While at the Flat Bread 2nd Anniversary celebration last night, I ran into someone I first met at Baldwin beach, Bill. At my first encounter with Bill we discussed paddling and body movement. Bill is a PGA Tour Pro and coaches golf and the essence of the swing. At our first meeting he taught me about “mannerisms” in bio-mechanics and how when working in a team sport (like outrigger paddling) it is important to breakdown what physical behaviors or mannerisms can be utilized by the group, and which should be neutralized.
As I stood in the line for the buffet with my 2 year old daughter, Bill immediately got Mya’s attention. She usually gives the cold shoulder to people she doesn’t recognize, but not to Bill. Within a few seconds Bill had her doing the “squid”, the “miss” and other high five variations, he then looked at me and said, “That is how I teach.”
He went on to discuss mental process, and how we all can live stress reduced lives if we define our process and move our thoughts from the learning sector of our brain to our routine sector. He recently returned from a visit with a student who, when he first began instruction, Bill said, “My goal is for you to become my teacher.” Bill’s student did not disappoint, as he went on to become a physics professor at Yale. During his visit they studied results of brain tests showing the increase in labor when our brains are engaged in the learning sector, and how it can exhaust not only the brain but the body.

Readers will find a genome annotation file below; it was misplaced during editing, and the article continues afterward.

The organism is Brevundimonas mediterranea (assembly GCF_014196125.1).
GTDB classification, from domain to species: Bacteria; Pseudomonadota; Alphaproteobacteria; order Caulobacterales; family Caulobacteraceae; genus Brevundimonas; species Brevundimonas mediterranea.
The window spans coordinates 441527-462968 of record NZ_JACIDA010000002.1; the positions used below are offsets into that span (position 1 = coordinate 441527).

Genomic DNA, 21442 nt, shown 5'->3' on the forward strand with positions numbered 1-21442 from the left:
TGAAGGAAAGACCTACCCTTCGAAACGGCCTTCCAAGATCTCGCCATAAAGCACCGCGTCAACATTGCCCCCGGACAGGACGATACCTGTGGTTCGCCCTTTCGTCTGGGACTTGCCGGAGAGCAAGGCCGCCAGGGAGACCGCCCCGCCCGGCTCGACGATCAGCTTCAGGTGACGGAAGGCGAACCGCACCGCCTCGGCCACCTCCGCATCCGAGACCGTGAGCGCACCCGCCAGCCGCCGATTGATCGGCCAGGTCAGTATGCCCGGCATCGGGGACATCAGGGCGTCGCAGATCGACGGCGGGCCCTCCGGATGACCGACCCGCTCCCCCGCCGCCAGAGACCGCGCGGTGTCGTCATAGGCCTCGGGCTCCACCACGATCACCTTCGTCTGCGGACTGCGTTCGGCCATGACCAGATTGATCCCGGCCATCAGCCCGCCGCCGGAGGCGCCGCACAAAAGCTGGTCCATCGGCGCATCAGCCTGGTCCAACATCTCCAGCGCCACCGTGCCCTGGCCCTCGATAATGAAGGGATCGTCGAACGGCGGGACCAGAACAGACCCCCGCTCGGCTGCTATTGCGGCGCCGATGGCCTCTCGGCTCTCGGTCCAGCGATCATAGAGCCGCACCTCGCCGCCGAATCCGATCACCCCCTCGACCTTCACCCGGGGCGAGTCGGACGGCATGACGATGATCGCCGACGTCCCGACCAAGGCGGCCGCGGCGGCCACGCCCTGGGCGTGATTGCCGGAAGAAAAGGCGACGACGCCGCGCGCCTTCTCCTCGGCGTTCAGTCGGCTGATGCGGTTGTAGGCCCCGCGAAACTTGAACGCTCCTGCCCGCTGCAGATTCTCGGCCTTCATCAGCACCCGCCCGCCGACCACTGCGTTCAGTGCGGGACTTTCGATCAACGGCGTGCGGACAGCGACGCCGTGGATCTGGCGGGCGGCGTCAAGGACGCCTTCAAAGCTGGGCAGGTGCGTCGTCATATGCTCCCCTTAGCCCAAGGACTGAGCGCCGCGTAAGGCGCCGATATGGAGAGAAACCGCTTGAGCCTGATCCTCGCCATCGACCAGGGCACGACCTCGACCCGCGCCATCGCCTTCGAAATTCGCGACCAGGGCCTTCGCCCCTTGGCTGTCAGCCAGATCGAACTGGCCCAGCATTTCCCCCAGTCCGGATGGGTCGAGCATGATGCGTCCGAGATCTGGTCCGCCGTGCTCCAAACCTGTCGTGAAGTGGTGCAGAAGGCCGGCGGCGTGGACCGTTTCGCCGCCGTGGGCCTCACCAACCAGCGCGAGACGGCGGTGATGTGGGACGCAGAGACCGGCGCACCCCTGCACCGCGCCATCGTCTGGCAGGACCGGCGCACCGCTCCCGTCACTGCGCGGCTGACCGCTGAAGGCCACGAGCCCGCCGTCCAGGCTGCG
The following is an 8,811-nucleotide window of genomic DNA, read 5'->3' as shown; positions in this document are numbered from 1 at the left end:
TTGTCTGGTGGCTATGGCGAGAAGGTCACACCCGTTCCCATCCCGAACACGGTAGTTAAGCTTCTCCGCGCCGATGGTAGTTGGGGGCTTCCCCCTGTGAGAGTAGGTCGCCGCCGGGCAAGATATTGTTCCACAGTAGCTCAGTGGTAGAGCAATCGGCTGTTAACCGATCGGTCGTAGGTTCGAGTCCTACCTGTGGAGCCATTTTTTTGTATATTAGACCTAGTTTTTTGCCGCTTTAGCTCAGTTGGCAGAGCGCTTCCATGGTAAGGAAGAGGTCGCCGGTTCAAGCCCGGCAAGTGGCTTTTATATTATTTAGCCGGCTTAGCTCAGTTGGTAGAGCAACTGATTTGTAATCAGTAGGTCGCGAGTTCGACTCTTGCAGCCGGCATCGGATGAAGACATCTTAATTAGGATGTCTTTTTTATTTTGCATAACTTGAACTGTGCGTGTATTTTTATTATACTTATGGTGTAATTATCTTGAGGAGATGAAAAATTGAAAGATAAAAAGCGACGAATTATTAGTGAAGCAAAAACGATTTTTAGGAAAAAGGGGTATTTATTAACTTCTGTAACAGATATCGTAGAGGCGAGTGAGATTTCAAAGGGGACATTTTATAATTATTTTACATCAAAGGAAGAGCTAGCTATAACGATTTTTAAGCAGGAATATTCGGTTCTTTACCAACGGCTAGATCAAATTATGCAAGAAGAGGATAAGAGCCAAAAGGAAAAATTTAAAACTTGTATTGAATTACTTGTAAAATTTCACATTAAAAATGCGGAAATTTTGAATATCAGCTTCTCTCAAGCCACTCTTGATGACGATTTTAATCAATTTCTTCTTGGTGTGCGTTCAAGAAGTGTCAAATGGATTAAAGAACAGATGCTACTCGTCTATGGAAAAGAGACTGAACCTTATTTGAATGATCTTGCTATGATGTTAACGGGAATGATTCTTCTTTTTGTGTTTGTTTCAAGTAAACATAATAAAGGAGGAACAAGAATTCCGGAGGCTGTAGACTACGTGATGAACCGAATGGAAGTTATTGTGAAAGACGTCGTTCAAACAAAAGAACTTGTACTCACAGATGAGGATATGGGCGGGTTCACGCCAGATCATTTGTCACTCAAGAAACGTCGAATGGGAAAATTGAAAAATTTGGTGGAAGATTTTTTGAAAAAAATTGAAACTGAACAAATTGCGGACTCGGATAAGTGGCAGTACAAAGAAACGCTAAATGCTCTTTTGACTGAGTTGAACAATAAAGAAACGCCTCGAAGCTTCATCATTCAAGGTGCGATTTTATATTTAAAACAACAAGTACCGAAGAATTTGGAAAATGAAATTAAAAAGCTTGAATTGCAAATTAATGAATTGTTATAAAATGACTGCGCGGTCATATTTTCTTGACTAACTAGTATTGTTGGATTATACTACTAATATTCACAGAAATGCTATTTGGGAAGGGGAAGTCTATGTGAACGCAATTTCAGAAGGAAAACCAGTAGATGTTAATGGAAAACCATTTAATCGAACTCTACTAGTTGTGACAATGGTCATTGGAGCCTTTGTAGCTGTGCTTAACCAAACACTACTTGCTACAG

I was reminded of how I feel after learning a new platform or skill set, or taking on a new porject. It can be exhausting. This is where Process comes in to the picture, for without it, we will always be functioning at this high expense, constantly trying to “learn” instead of “define”.
Later we watched belly dancers as part of the dinner entertainment. As they began balancing swords on their heads, Bill commented, “Do you notice how their movements changed when trying to balance something on their head, are they even conscious of the change?” Having to balance the sword most likely had a side affect of going into routine, no longer concerned with the crowd or new surroundings, the dancers brain went into the routine mode where it was most comfortable with sharp objects near by, meanwhile their dancing skills seemed to improve with subtle, fluid and eloquent movement.
What an observant human being, mahalo Bill for sharing your wisdom. Not only am I glad I have invested my time into improving my process, but I will continue to find new ways to define routine.
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